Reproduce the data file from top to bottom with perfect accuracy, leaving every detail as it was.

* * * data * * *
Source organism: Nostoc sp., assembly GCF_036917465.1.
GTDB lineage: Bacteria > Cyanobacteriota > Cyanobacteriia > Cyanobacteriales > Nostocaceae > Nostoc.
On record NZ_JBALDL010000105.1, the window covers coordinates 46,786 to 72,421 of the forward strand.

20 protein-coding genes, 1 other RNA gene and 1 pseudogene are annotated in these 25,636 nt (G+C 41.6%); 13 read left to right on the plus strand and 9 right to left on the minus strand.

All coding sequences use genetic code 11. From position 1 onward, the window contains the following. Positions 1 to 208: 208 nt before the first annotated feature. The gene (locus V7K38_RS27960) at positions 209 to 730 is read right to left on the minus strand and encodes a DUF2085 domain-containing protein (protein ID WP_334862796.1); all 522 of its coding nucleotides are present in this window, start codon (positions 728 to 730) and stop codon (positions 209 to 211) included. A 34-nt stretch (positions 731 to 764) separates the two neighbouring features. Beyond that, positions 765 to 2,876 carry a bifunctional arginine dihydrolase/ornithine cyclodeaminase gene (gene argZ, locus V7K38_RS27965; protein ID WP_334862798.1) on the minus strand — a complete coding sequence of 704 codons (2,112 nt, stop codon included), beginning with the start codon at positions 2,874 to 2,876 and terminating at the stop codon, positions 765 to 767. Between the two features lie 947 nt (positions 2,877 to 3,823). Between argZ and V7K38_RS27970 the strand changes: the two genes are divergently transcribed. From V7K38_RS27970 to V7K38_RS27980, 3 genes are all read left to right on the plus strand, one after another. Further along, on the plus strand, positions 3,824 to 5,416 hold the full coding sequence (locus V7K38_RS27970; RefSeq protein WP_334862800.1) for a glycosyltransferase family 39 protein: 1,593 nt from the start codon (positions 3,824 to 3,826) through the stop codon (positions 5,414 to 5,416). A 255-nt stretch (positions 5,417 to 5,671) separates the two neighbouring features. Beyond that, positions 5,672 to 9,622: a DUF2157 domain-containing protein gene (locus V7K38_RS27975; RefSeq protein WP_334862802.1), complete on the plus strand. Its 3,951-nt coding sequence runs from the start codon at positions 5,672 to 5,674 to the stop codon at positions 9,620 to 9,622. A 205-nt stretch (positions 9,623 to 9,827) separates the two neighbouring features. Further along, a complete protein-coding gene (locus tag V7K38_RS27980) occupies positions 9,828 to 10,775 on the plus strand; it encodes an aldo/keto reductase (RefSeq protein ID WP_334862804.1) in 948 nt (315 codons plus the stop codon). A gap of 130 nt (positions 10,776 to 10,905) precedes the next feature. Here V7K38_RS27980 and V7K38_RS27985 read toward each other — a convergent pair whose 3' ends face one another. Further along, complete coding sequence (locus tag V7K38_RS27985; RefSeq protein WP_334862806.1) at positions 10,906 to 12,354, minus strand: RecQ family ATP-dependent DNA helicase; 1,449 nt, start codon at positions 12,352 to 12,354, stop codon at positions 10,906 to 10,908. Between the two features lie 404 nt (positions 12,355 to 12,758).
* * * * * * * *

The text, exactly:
Source organism: Nostoc sp., assembly GCF_036917465.1.
GTDB lineage: Bacteria > Cyanobacteriota > Cyanobacteriia > Cyanobacteriales > Nostocaceae > Nostoc.
On record NZ_JBALDL010000105.1, the window covers coordinates 46,786 to 72,421 of the forward strand.

20 protein-coding genes, 1 other RNA gene and 1 pseudogene are annotated in these 25,636 nt (G+C 41.6%); 13 read left to right on the plus strand and 9 right to left on the minus strand.

All coding sequences use genetic code 11. From position 1 onward, the window contains the following. Positions 1 to 208: 208 nt before the first annotated feature. The gene (locus V7K38_RS27960) at positions 209 to 730 is read right to left on the minus strand and encodes a DUF2085 domain-containing protein (protein ID WP_334862796.1); all 522 of its coding nucleotides are present in this window, start codon (positions 728 to 730) and stop codon (positions 209 to 211) included. A 34-nt stretch (positions 731 to 764) separates the two neighbouring features. Beyond that, positions 765 to 2,876 carry a bifunctional arginine dihydrolase/ornithine cyclodeaminase gene (gene argZ, locus V7K38_RS27965; protein ID WP_334862798.1) on the minus strand — a complete coding sequence of 704 codons (2,112 nt, stop codon included), beginning with the start codon at positions 2,874 to 2,876 and terminating at the stop codon, positions 765 to 767. Between the two features lie 947 nt (positions 2,877 to 3,823). Between argZ and V7K38_RS27970 the strand changes: the two genes are divergently transcribed. From V7K38_RS27970 to V7K38_RS27980, 3 genes are all read left to right on the plus strand, one after another. Further along, on the plus strand, positions 3,824 to 5,416 hold the full coding sequence (locus V7K38_RS27970; RefSeq protein WP_334862800.1) for a glycosyltransferase family 39 protein: 1,593 nt from the start codon (positions 3,824 to 3,826) through the stop codon (positions 5,414 to 5,416). A 255-nt stretch (positions 5,417 to 5,671) separates the two neighbouring features. Beyond that, positions 5,672 to 9,622: a DUF2157 domain-containing protein gene (locus V7K38_RS27975; RefSeq protein WP_334862802.1), complete on the plus strand. Its 3,951-nt coding sequence runs from the start codon at positions 5,672 to 5,674 to the stop codon at positions 9,620 to 9,622. A 205-nt stretch (positions 9,623 to 9,827) separates the two neighbouring features. Further along, a complete protein-coding gene (locus tag V7K38_RS27980) occupies positions 9,828 to 10,775 on the plus strand; it encodes an aldo/keto reductase (RefSeq protein ID WP_334862804.1) in 948 nt (315 codons plus the stop codon). A gap of 130 nt (positions 10,776 to 10,905) precedes the next feature. Here V7K38_RS27980 and V7K38_RS27985 read toward each other — a convergent pair whose 3' ends face one another. Further along, complete coding sequence (locus tag V7K38_RS27985; RefSeq protein WP_334862806.1) at positions 10,906 to 12,354, minus strand: RecQ family ATP-dependent DNA helicase; 1,449 nt, start codon at positions 12,352 to 12,354, stop codon at positions 10,906 to 10,908. Between the two features lie 404 nt (positions 12,355 to 12,758).